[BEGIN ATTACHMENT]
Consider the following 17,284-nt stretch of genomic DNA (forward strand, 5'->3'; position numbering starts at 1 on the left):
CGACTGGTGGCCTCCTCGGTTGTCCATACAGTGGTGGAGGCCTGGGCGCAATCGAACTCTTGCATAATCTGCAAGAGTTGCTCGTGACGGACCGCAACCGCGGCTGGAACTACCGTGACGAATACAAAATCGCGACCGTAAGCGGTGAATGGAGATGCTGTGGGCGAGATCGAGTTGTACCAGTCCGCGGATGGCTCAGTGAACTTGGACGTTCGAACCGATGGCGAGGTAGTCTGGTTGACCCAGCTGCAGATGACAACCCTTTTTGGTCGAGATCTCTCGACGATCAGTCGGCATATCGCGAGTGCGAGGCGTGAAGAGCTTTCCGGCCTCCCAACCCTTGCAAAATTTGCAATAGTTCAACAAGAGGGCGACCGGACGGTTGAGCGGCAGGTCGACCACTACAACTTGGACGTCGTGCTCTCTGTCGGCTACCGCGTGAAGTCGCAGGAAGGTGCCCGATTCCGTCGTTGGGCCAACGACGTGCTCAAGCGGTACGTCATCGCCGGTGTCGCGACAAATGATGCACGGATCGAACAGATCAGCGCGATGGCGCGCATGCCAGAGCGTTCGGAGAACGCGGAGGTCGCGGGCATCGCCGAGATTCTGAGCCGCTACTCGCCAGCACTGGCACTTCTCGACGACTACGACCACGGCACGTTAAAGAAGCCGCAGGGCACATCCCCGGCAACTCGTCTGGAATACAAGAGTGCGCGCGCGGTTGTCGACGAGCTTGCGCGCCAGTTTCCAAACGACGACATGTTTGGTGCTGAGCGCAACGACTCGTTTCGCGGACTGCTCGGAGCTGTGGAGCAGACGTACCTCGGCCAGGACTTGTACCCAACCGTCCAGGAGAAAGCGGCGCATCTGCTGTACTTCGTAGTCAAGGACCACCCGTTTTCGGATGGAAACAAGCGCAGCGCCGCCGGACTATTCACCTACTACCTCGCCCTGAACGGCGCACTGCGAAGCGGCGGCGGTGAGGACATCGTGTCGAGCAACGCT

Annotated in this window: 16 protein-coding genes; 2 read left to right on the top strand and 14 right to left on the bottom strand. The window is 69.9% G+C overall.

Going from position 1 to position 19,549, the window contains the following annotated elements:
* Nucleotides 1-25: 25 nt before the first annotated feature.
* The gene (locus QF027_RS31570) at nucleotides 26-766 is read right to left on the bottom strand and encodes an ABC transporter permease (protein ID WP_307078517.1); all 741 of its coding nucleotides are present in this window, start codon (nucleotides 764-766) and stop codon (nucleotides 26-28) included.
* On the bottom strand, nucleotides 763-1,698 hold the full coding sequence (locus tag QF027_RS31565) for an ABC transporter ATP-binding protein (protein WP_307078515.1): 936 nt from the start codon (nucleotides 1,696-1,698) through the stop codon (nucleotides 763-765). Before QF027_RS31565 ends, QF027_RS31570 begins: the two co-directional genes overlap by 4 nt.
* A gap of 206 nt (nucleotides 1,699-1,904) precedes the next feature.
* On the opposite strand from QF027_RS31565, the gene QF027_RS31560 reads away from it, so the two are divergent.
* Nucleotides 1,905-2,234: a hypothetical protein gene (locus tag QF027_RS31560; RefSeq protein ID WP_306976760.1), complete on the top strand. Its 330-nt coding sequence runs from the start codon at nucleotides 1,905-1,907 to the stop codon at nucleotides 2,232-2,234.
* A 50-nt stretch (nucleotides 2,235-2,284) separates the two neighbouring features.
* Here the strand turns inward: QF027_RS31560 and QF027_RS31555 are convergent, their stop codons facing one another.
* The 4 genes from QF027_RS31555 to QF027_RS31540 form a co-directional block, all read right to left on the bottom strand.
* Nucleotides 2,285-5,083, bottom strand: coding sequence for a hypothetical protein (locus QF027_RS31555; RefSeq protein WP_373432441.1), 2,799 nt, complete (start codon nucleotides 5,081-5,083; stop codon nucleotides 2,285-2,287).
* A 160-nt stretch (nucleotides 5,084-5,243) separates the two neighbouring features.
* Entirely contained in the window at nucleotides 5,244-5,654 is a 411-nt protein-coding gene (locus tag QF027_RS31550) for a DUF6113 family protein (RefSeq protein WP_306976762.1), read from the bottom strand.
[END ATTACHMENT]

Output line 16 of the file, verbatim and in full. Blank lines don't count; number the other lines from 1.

* Entirely contained in the window at nucleotides 5,244-5,654 is a 411-nt protein-coding gene (locus tag QF027_RS31550) for a DUF6113 family protein (RefSeq protein WP_306976762.1), read from the bottom strand.